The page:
I also have a question related to the notion of assessing the modal region with one vs two speakers. I currently have my speakers arranged relative to the listening position in a way the yields the flattest modal region response when both speakers are driven. However, each individual speaker has quite a different modal response from the other. If I plan on applying corrective EQ to each speaker, should I apply it to the modal region as well (essentially creating a symmetrical left and right bass response), or leave things as is considering the summed response is pretty good? What are the pros and cons of trying to EQ the same modal response out of both speakers?

Last edited by MaximalC; 4th February 2015 at 03:19 AM..
Old 4th February 2015
  #24
Gear Guru
Aritmethic

My graph has both speakers running together. Due to the slight differences in distance from mic to tweeter (and some uneven room reflections) there is huge cancellation and comb filtering going on. Adding SPL graphs can hardly simulate this unless the difference in distance is stated. I note that FuzzMeasure, with Loopback Correction engaged, does Time Domain Combining. I haven't tested to see if Waterfalls averaged from L and R single speaker measures look similar to a WF generated with the two speakers running simultaneously.
The same 'I don't know' applies to your last question. DRC products that I am familiar with test driving one speaker at a time, but I don't know whether the do some form of averaging before generating filters or do they create individual speaker filters and then do some sort of averaging on them. These are IMO great questions,. PerhapsChris from FuzzMeasure, and/or JohnPM and or Mathias from Dirac Live, will comment.

DD
Old 4th February 2015
  #25
Gear Maniac
 

Quote:
Originally Posted by MaximalC View Post
What does the (A+B)/2 command actually do if not average the responses? The results are drastically different between the two...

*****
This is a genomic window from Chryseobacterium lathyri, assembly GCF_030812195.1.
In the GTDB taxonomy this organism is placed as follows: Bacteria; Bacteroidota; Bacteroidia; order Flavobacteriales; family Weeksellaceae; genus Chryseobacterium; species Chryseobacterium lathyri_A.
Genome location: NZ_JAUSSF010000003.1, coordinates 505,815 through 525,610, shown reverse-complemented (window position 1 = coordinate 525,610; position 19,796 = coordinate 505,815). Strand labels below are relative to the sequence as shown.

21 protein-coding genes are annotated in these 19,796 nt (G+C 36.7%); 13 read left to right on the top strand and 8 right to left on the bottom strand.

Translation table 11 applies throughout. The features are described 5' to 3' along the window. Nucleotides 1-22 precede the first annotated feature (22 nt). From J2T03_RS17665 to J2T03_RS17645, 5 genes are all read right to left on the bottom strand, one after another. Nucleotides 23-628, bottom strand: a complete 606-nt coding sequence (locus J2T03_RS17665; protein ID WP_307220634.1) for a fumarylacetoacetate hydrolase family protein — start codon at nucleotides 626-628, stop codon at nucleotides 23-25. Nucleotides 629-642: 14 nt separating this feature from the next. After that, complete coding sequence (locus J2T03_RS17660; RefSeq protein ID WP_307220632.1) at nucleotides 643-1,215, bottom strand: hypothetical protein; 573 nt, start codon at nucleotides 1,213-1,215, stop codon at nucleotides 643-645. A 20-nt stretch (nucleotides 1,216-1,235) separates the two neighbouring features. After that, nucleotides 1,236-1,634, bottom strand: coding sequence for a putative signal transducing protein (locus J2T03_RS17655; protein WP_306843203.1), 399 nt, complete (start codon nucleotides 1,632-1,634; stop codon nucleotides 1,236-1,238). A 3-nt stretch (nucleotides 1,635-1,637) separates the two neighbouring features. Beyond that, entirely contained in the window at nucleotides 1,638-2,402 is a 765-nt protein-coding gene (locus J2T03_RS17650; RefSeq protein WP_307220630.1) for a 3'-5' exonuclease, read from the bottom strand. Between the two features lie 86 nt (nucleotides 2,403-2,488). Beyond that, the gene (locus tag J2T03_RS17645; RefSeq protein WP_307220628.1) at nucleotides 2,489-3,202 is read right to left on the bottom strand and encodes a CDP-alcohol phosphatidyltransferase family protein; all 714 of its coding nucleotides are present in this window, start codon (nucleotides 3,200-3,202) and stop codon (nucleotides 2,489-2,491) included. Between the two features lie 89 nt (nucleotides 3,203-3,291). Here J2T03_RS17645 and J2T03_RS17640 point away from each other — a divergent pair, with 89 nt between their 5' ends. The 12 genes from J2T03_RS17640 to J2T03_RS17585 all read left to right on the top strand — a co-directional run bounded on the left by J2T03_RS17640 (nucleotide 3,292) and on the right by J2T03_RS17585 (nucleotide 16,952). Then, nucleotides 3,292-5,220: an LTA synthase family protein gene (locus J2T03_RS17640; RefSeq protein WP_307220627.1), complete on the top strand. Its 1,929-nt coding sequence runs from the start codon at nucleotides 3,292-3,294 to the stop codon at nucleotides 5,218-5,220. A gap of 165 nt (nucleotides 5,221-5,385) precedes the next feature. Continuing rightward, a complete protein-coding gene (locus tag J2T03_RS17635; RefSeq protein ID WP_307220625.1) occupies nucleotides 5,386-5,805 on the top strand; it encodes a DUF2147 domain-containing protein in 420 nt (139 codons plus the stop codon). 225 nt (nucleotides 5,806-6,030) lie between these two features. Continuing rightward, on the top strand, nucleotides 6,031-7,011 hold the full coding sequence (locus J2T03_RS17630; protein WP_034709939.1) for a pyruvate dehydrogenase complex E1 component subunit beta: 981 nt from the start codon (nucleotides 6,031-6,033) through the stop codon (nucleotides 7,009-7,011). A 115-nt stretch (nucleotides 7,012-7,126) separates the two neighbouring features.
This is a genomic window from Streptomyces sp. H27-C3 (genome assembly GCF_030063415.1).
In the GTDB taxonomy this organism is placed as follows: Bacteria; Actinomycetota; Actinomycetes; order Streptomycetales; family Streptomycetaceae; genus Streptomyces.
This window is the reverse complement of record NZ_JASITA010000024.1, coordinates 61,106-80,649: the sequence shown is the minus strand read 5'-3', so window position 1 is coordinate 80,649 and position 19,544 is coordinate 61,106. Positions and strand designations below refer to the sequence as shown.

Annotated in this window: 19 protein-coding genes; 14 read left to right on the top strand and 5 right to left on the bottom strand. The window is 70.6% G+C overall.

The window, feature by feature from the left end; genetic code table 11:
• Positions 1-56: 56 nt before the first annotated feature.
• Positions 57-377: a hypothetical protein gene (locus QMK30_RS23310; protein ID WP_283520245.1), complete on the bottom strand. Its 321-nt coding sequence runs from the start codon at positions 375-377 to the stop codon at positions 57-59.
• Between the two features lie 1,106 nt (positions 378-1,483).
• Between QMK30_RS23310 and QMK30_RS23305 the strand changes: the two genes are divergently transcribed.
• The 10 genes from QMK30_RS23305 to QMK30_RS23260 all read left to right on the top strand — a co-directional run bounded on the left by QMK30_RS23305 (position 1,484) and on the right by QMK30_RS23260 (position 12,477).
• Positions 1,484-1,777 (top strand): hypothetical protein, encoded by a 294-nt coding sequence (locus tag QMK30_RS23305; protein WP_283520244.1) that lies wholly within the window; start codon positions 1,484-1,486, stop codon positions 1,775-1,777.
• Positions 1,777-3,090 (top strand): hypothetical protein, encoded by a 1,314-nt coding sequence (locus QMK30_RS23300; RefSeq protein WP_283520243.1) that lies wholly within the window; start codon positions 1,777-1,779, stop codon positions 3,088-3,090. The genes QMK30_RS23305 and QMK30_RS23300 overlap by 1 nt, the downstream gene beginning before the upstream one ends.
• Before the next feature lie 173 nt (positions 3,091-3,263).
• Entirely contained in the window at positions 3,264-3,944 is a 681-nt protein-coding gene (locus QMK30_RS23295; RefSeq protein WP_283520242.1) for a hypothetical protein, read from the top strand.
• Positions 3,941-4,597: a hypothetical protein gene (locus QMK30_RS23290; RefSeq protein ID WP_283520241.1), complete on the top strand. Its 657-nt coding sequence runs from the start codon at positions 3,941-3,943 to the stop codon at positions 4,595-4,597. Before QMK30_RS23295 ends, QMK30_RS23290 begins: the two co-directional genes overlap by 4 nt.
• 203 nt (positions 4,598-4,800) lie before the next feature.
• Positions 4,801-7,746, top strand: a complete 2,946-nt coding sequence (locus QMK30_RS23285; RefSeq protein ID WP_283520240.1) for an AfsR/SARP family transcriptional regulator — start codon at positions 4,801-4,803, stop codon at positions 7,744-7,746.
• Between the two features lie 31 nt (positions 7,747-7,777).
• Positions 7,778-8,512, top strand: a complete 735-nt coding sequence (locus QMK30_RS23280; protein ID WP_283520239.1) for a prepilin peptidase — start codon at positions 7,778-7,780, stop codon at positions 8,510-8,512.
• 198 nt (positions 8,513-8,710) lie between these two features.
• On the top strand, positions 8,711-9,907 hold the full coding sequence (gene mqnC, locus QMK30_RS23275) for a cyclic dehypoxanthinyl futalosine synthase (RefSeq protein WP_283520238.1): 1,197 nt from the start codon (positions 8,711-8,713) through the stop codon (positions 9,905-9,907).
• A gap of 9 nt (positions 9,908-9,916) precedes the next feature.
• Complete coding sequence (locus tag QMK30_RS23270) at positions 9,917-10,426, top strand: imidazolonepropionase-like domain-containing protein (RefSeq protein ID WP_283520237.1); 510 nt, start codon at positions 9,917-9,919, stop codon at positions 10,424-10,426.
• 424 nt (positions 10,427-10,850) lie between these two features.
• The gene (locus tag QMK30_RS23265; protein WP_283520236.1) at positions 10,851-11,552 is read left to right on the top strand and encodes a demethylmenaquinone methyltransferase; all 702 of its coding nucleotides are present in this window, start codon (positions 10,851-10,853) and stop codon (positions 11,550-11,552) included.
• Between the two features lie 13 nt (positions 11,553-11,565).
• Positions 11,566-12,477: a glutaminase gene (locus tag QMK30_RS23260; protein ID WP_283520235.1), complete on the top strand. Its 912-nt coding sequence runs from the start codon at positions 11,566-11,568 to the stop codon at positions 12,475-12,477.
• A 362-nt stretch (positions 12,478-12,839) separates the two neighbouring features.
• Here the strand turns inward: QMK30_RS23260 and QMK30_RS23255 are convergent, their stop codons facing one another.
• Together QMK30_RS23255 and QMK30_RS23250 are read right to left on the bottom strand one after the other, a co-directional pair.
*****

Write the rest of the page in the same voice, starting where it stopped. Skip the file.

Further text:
The "Average" button is an SPL (magnitude only) average, the (A+B)/2 trace arithmetic is a vector average, which takes into account the phase of the response. To use trace arithmetic successfully the responses should be properly time aligned, there are fuller explanations of each in the REW Graph Panel help.

Quote:
I also have a question related to the notion of assessing the modal region with one vs two speakers. I currently have my speakers arranged relative to the listening position in a way the yields the flattest modal region response when both speakers are driven. However, each individual speaker has quite a different modal response from the other. If I plan on applying corrective EQ to each speaker, should I apply it to the modal region as well (essentially creating a symmetrical left and right bass response), or leave things as is considering the summed response is pretty good? What are the pros and cons of trying to EQ the same modal response out of both speakers?
It is usually best to apply the same corrections to both left and right unless you are specifically correcting a known difference between the speakers themselves. Applying different corrections to left and right can have an odd effect on stereo imaging.
Old 5th February 2015
  #26
Gear Guru
Quote:
correcting a known difference between the speakers themselves.
Also the two sides of a room can be different at LF. e.g. A brick side wall on one side a studded plasterboard on the other.
DD
Old 6th February 2015
  #27
Gear Head
 

Quote:
Originally Posted by JohnPM View Post
The "Average" button is an SPL (magnitude only) average, the (A+B)/2 trace arithmetic is a vector average, which takes into account the phase of the response. To use trace arithmetic successfully the responses should be properly time aligned, there are fuller explanations of each in the REW Graph Panel help.
Ahhh, thank you, that is helpful to know. That would suggest trace arithmetic wouldn't be a bad way to substantively validate time alignment then, no? Where superior time alignment would yield the mildest null in the highs? I realize this can also be done with ETC, but it's an interesting thought nonetheless.

Quote:
It is usually best to apply the same corrections to both left and right unless you are specifically correcting a known difference between the speakers themselves. Applying different corrections to left and right can have an odd effect on stereo imaging.